Task force member Rev. Amos Brown emphasized during the meeting yesterday that these recommendations still have a long way to go before becoming law. He said, “We still have miles to go and promises to keep before we fall asleep, if anything’s gonna become a reality, and for meaningful, significant change in the lives of Black folk in the state of California.”
California Reparations Task Force members listen to public comments during a meeting in Sacramento on March 3, 2023. (Beth LaBerge/KQED)
I’m guessing a fair amount of public support would be needed to pass these pieces of legislation. What is the task force doing to encourage public support for their recommendations?
One big thing they’re doing is working on public education programs. That means taking all of the information that was in that report and making sure people in California actually know the history. One way they’re doing that is by trying to develop a curriculum that would get this information into schools. They’ve also talked about creating a grant program that would support documentaries and public art projects. They would spread some of this history around and that would make this information more available in our communities. But all of that hasn’t really happened yet.
People line up to speak during public comment at a California Reparations Task Force meeting in Sacramento on March 3, 2023. (Beth LaBerge/KQED)
One big thing that’s been coming up in public comments during the meeting yesterday and today is the lack of a real public awareness about what the task force is doing.
One public commenter this morning who identified himself as John Mud spoke to this feeling, saying “I talk to people every day about reparations, and I bring up this task force, and no one knows about it.” Ultimately, whether these recommendations are passed will come down to whether Californians support this. A lot of people feel like there’s still a lot of work to be done to make sure people know that the task force exists, that they know about the work that it’s doing, and that they are also on board to support these proposals as they move through the Legislature.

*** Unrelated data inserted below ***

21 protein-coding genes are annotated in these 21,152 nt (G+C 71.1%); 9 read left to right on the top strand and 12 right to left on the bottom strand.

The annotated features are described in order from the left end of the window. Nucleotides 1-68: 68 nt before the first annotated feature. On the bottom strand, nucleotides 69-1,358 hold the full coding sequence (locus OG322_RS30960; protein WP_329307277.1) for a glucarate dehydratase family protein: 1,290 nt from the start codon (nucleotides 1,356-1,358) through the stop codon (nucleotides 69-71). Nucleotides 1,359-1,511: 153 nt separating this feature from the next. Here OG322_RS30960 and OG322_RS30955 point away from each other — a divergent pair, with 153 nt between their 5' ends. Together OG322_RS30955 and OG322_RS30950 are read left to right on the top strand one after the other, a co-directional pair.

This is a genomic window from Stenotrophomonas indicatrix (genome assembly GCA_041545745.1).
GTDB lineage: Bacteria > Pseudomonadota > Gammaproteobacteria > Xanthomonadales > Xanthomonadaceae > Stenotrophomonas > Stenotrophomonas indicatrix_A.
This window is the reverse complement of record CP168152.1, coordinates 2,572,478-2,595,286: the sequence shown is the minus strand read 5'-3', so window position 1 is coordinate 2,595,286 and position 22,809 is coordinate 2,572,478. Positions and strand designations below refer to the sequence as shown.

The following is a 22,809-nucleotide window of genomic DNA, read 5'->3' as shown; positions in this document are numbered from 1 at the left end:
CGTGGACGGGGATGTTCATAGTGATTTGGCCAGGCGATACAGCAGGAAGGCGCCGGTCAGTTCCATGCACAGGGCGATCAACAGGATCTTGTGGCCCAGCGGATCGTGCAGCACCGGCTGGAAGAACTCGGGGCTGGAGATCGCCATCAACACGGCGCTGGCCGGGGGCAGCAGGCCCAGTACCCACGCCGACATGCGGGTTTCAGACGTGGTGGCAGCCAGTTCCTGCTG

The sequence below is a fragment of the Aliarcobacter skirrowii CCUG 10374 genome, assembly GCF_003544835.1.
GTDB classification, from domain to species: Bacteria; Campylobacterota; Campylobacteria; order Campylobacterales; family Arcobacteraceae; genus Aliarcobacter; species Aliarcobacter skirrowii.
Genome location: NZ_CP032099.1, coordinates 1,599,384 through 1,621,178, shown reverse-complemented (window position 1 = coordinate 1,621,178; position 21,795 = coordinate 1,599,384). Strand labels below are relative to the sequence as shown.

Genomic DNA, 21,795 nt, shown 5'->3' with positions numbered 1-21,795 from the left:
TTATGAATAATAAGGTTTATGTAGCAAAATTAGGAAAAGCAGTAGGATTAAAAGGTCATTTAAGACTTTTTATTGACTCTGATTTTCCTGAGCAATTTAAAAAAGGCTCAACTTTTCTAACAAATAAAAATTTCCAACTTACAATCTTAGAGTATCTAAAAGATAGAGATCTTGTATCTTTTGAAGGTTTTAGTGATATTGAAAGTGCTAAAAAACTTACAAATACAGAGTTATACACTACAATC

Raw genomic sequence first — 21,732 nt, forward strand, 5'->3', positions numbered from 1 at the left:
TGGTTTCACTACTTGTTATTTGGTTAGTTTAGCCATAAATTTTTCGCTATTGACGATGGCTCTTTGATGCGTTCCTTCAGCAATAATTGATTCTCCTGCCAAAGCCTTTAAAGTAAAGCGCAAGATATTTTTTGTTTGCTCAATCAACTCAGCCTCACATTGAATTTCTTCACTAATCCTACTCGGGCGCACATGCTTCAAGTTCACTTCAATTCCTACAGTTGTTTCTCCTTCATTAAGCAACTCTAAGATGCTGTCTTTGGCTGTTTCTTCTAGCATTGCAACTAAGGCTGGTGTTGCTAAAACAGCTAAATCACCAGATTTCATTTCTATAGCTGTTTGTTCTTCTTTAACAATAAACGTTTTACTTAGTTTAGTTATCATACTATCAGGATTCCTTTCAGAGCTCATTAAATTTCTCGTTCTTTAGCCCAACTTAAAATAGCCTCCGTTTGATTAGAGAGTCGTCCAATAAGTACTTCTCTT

Gloria Pierrot-Dyer speaks about her family from Allensworth, California during public comment at a California Reparations Task Force meeting in Sacramento on March 3, 2023. (Beth LaBerge/KQED)
What’s next for this task force?
They have a few more in-person meetings before the deadline in June. There’ll be one in March, another in May, and then a final meeting in June when the recommendations are finalized. There’s also a bill in the Legislature right now to extend the work of the task force for an additional year. That wouldn’t change any of the deadlines. The final recommendations would still be due in June, but it would give the task force members more time to work together in order to shepherd these proposals through the state Legislature.
State Sen. Steven Bradford (D-Gardena) speaks with attendees during a California Reparations Task Force meeting in Sacramento on March 3, 2023. (Beth La Berge/KQED)
KQED’s Annelise Finney, Rachael Vasquez, Beth LaBerge and Attila Pelit contributed to this report.
This content was originally published here.